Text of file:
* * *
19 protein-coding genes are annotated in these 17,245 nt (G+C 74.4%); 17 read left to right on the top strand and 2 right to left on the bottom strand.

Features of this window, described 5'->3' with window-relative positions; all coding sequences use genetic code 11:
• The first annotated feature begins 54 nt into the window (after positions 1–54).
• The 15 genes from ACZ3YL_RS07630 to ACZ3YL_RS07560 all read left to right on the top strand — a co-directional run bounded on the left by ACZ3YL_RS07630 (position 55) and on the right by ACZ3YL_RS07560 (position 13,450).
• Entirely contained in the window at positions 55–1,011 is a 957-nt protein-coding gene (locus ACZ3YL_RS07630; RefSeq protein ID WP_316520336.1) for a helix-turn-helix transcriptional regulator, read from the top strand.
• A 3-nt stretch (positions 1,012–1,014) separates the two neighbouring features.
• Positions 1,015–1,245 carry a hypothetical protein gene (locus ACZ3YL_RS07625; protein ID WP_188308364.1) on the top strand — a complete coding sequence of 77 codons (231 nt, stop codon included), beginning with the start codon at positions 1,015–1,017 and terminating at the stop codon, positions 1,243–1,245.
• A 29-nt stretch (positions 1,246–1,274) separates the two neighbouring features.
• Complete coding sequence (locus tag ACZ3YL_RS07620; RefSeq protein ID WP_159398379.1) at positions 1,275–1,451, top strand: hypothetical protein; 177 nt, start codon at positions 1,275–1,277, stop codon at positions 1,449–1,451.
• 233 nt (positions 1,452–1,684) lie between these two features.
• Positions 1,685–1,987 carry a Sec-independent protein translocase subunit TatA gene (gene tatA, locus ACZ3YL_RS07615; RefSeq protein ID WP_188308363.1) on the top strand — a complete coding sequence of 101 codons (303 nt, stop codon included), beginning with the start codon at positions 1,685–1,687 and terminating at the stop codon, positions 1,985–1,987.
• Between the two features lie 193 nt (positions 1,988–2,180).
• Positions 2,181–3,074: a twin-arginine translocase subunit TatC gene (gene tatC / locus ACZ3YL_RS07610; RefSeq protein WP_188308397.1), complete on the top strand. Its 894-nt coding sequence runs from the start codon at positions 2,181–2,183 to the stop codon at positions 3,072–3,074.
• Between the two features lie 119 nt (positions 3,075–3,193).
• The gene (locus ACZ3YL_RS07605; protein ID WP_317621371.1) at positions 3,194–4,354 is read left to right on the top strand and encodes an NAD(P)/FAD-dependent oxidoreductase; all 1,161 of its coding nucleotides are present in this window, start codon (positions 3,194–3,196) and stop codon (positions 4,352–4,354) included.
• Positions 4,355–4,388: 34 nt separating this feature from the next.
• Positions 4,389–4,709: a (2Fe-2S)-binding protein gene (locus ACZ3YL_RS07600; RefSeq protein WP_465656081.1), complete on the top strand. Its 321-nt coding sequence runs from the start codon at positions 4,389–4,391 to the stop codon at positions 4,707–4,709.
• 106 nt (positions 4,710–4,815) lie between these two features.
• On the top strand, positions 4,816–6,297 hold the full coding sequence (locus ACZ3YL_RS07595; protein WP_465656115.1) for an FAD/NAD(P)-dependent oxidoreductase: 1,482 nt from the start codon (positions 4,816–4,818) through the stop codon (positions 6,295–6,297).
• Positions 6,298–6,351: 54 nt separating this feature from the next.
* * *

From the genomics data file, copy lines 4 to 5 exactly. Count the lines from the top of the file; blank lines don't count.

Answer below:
• The 15 genes from ACZ3YL_RS07630 to ACZ3YL_RS07560 all read left to right on the top strand — a co-directional run bounded on the left by ACZ3YL_RS07630 (position 55) and on the right by ACZ3YL_RS07560 (position 13,450).
• Entirely contained in the window at positions 55–1,011 is a 957-nt protein-coding gene (locus ACZ3YL_RS07630; RefSeq protein ID WP_316520336.1) for a helix-turn-helix transcriptional regulator, read from the top strand.